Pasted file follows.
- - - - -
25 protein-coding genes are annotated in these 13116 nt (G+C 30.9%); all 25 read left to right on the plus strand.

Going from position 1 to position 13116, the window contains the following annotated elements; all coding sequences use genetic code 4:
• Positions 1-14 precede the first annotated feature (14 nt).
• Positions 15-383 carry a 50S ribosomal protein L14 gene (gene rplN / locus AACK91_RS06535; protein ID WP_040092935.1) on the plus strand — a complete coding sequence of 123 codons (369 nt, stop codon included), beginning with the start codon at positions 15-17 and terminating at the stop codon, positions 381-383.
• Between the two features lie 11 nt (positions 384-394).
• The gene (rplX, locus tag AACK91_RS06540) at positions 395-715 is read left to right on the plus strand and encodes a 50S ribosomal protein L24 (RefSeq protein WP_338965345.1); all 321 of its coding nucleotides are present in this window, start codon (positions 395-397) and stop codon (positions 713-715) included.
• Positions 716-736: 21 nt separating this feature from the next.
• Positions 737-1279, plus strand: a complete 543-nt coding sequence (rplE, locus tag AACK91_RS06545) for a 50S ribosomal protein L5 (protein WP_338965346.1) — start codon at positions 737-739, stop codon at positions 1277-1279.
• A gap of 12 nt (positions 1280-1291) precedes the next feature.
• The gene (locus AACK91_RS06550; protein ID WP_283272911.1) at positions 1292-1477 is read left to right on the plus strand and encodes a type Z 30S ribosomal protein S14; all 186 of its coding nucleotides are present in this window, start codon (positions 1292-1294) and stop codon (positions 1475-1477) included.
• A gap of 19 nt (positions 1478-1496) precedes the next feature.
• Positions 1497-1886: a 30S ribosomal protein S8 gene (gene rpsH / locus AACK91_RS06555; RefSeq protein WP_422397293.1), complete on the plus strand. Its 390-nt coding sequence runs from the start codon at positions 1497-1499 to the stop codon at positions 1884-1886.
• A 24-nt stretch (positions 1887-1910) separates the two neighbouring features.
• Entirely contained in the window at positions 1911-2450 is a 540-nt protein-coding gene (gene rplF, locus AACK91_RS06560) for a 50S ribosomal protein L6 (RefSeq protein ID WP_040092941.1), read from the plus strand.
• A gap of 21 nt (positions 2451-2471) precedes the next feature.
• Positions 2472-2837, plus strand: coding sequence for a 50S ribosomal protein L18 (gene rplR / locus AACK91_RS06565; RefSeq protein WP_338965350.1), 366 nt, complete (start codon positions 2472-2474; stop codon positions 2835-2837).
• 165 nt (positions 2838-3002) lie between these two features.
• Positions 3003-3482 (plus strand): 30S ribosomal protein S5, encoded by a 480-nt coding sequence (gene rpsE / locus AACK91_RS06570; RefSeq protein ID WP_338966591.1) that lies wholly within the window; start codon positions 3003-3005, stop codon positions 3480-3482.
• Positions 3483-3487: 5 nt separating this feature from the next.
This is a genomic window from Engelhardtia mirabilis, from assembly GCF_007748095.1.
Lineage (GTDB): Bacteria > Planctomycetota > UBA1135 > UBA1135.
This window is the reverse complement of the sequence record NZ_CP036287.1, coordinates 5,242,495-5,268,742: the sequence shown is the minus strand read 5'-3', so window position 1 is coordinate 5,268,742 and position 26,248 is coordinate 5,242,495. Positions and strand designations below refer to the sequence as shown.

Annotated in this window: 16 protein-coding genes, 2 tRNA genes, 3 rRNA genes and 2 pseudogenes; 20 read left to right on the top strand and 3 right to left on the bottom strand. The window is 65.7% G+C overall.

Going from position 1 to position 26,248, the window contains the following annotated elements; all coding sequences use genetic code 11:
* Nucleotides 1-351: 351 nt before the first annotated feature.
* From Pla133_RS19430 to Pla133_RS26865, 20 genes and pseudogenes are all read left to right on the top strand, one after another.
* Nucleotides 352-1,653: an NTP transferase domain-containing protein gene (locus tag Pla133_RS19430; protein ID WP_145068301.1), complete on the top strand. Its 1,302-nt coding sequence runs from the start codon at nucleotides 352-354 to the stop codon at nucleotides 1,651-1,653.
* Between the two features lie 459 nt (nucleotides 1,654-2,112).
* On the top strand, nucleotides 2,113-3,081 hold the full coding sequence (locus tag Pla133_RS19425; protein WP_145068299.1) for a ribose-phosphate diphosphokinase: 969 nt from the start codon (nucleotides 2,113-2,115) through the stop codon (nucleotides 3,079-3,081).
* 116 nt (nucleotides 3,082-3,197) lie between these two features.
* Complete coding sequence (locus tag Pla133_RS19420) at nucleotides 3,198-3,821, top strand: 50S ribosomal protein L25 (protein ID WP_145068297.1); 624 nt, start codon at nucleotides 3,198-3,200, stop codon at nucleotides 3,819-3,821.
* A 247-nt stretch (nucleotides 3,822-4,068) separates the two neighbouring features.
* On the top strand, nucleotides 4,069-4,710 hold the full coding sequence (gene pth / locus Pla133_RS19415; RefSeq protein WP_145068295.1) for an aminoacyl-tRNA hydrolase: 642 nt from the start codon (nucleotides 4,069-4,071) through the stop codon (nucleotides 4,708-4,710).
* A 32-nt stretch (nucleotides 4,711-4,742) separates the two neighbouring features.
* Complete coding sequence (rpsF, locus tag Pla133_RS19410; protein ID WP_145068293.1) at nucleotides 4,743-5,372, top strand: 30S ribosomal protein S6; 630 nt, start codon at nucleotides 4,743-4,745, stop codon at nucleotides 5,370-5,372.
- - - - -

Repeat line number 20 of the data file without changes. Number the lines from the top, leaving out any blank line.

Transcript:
This is a genomic window from Engelhardtia mirabilis, from assembly GCF_007748095.1.